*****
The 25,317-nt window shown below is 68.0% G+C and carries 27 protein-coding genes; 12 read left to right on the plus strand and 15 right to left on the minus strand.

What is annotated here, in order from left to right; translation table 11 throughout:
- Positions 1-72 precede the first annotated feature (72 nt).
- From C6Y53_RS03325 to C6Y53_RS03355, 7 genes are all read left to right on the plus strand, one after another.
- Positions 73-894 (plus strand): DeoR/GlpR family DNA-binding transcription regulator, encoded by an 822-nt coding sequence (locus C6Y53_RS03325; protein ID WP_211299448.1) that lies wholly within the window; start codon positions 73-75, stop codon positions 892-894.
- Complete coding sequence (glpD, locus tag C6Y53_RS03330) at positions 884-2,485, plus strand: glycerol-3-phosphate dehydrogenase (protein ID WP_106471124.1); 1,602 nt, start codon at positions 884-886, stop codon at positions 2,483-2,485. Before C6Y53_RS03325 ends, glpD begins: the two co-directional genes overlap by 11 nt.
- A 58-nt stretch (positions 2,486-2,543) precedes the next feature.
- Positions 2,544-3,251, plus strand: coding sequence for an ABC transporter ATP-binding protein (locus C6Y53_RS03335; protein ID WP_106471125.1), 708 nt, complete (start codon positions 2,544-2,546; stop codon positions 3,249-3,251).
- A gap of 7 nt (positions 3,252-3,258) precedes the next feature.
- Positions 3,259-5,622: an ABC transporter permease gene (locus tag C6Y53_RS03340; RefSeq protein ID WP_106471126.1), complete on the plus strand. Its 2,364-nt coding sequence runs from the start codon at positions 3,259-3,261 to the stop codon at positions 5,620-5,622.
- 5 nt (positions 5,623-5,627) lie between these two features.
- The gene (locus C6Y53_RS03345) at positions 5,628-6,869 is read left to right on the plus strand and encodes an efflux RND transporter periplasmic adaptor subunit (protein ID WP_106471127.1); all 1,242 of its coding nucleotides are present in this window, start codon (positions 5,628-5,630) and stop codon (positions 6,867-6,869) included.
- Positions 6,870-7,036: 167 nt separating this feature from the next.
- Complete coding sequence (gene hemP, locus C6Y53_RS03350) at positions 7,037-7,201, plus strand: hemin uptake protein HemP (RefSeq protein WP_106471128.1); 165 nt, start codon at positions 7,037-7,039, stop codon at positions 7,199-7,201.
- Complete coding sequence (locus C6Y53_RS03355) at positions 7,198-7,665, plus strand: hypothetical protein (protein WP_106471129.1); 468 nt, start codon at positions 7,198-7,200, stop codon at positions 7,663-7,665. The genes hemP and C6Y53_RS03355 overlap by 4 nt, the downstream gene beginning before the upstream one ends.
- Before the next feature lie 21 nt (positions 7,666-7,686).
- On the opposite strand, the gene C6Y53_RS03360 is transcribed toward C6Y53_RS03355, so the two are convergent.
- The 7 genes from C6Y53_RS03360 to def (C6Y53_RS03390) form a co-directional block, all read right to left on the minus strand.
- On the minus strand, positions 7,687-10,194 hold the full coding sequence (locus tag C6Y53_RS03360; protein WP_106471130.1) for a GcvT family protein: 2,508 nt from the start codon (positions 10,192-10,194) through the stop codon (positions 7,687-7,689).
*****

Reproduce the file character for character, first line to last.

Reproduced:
The 25,317-nt window shown below is 68.0% G+C and carries 27 protein-coding genes; 12 read left to right on the plus strand and 15 right to left on the minus strand.

What is annotated here, in order from left to right; translation table 11 throughout:
- Positions 1-72 precede the first annotated feature (72 nt).
- From C6Y53_RS03325 to C6Y53_RS03355, 7 genes are all read left to right on the plus strand, one after another.
- Positions 73-894 (plus strand): DeoR/GlpR family DNA-binding transcription regulator, encoded by an 822-nt coding sequence (locus C6Y53_RS03325; protein ID WP_211299448.1) that lies wholly within the window; start codon positions 73-75, stop codon positions 892-894.
- Complete coding sequence (glpD, locus tag C6Y53_RS03330) at positions 884-2,485, plus strand: glycerol-3-phosphate dehydrogenase (protein ID WP_106471124.1); 1,602 nt, start codon at positions 884-886, stop codon at positions 2,483-2,485. Before C6Y53_RS03325 ends, glpD begins: the two co-directional genes overlap by 11 nt.
- A 58-nt stretch (positions 2,486-2,543) precedes the next feature.
- Positions 2,544-3,251, plus strand: coding sequence for an ABC transporter ATP-binding protein (locus C6Y53_RS03335; protein ID WP_106471125.1), 708 nt, complete (start codon positions 2,544-2,546; stop codon positions 3,249-3,251).
- A gap of 7 nt (positions 3,252-3,258) precedes the next feature.
- Positions 3,259-5,622: an ABC transporter permease gene (locus tag C6Y53_RS03340; RefSeq protein ID WP_106471126.1), complete on the plus strand. Its 2,364-nt coding sequence runs from the start codon at positions 3,259-3,261 to the stop codon at positions 5,620-5,622.
- 5 nt (positions 5,623-5,627) lie between these two features.
- The gene (locus C6Y53_RS03345) at positions 5,628-6,869 is read left to right on the plus strand and encodes an efflux RND transporter periplasmic adaptor subunit (protein ID WP_106471127.1); all 1,242 of its coding nucleotides are present in this window, start codon (positions 5,628-5,630) and stop codon (positions 6,867-6,869) included.
- Positions 6,870-7,036: 167 nt separating this feature from the next.
- Complete coding sequence (gene hemP, locus C6Y53_RS03350) at positions 7,037-7,201, plus strand: hemin uptake protein HemP (RefSeq protein WP_106471128.1); 165 nt, start codon at positions 7,037-7,039, stop codon at positions 7,199-7,201.
- Complete coding sequence (locus C6Y53_RS03355) at positions 7,198-7,665, plus strand: hypothetical protein (protein WP_106471129.1); 468 nt, start codon at positions 7,198-7,200, stop codon at positions 7,663-7,665. The genes hemP and C6Y53_RS03355 overlap by 4 nt, the downstream gene beginning before the upstream one ends.
- Before the next feature lie 21 nt (positions 7,666-7,686).
- On the opposite strand, the gene C6Y53_RS03360 is transcribed toward C6Y53_RS03355, so the two are convergent.
- The 7 genes from C6Y53_RS03360 to def (C6Y53_RS03390) form a co-directional block, all read right to left on the minus strand.
- On the minus strand, positions 7,687-10,194 hold the full coding sequence (locus tag C6Y53_RS03360; protein WP_106471130.1) for a GcvT family protein: 2,508 nt from the start codon (positions 10,192-10,194) through the stop codon (positions 7,687-7,689).